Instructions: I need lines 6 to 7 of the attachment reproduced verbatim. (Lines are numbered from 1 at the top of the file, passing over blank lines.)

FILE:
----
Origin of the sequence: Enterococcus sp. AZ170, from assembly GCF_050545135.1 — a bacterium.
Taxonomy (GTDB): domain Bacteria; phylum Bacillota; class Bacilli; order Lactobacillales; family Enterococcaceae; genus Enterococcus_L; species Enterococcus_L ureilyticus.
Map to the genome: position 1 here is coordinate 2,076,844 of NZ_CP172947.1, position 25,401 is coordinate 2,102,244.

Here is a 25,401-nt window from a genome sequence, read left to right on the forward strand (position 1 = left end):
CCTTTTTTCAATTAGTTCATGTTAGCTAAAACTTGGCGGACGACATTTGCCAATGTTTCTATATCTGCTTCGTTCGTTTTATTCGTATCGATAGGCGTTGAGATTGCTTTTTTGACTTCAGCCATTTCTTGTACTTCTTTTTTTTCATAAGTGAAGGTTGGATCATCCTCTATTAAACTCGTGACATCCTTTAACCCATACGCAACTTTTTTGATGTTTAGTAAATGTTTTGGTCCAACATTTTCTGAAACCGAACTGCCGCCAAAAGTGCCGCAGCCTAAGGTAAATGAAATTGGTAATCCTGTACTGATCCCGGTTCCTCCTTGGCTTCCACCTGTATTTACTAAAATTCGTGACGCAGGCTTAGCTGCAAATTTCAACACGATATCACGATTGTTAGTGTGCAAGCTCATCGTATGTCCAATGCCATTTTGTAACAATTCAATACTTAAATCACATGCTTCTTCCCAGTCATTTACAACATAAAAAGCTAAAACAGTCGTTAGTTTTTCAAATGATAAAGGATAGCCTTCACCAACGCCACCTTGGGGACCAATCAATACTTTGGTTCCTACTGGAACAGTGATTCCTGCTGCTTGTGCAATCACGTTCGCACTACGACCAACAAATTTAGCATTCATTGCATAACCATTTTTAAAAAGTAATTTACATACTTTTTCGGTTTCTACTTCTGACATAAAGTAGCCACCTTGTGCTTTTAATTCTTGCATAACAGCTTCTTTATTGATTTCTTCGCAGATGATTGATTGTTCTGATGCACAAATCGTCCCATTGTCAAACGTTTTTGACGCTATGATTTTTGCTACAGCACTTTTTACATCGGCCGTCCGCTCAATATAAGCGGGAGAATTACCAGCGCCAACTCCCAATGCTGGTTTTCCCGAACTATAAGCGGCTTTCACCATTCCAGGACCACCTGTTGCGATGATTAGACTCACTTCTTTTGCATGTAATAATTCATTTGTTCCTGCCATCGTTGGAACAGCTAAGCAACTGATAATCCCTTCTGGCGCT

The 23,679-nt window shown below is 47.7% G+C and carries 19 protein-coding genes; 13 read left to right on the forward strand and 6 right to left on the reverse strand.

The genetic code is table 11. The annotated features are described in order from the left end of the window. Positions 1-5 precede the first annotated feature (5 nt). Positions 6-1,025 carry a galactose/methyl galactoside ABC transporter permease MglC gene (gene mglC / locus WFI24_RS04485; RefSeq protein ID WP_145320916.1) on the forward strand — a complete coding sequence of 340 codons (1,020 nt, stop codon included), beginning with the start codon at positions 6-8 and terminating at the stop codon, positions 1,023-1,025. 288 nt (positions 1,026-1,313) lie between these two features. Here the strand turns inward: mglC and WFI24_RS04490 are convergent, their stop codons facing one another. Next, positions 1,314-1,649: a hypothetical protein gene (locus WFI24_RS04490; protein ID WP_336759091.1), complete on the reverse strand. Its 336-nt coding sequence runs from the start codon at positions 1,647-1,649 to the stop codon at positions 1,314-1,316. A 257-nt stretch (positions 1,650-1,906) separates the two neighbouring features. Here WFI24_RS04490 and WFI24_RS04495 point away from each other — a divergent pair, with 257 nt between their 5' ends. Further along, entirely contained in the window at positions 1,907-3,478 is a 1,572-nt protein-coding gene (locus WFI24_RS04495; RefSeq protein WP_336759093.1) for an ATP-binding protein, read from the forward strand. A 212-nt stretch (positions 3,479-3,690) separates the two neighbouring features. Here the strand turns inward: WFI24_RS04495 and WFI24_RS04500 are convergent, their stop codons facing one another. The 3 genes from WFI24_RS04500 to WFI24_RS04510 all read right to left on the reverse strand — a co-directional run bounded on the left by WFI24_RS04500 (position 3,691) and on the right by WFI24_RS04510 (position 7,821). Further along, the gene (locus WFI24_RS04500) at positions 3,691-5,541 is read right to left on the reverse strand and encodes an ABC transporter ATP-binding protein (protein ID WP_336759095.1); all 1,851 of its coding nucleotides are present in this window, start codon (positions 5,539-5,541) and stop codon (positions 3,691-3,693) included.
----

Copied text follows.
The 23,679-nt window shown below is 47.7% G+C and carries 19 protein-coding genes; 13 read left to right on the forward strand and 6 right to left on the reverse strand.

The genetic code is table 11. The annotated features are described in order from the left end of the window. Positions 1-5 precede the first annotated feature (5 nt). Positions 6-1,025 carry a galactose/methyl galactoside ABC transporter permease MglC gene (gene mglC / locus WFI24_RS04485; RefSeq protein ID WP_145320916.1) on the forward strand — a complete coding sequence of 340 codons (1,020 nt, stop codon included), beginning with the start codon at positions 6-8 and terminating at the stop codon, positions 1,023-1,025. 288 nt (positions 1,026-1,313) lie between these two features. Here the strand turns inward: mglC and WFI24_RS04490 are convergent, their stop codons facing one another. Next, positions 1,314-1,649: a hypothetical protein gene (locus WFI24_RS04490; protein ID WP_336759091.1), complete on the reverse strand. Its 336-nt coding sequence runs from the start codon at positions 1,647-1,649 to the stop codon at positions 1,314-1,316. A 257-nt stretch (positions 1,650-1,906) separates the two neighbouring features. Here WFI24_RS04490 and WFI24_RS04495 point away from each other — a divergent pair, with 257 nt between their 5' ends. Further along, entirely contained in the window at positions 1,907-3,478 is a 1,572-nt protein-coding gene (locus WFI24_RS04495; RefSeq protein WP_336759093.1) for an ATP-binding protein, read from the forward strand. A 212-nt stretch (positions 3,479-3,690) separates the two neighbouring features. Here the strand turns inward: WFI24_RS04495 and WFI24_RS04500 are convergent, their stop codons facing one another. The 3 genes from WFI24_RS04500 to WFI24_RS04510 all read right to left on the reverse strand — a co-directional run bounded on the left by WFI24_RS04500 (position 3,691) and on the right by WFI24_RS04510 (position 7,821). Further along, the gene (locus WFI24_RS04500) at positions 3,691-5,541 is read right to left on the reverse strand and encodes an ABC transporter ATP-binding protein (protein ID WP_336759095.1); all 1,851 of its coding nucleotides are present in this window, start codon (positions 5,539-5,541) and stop codon (positions 3,691-3,693) included.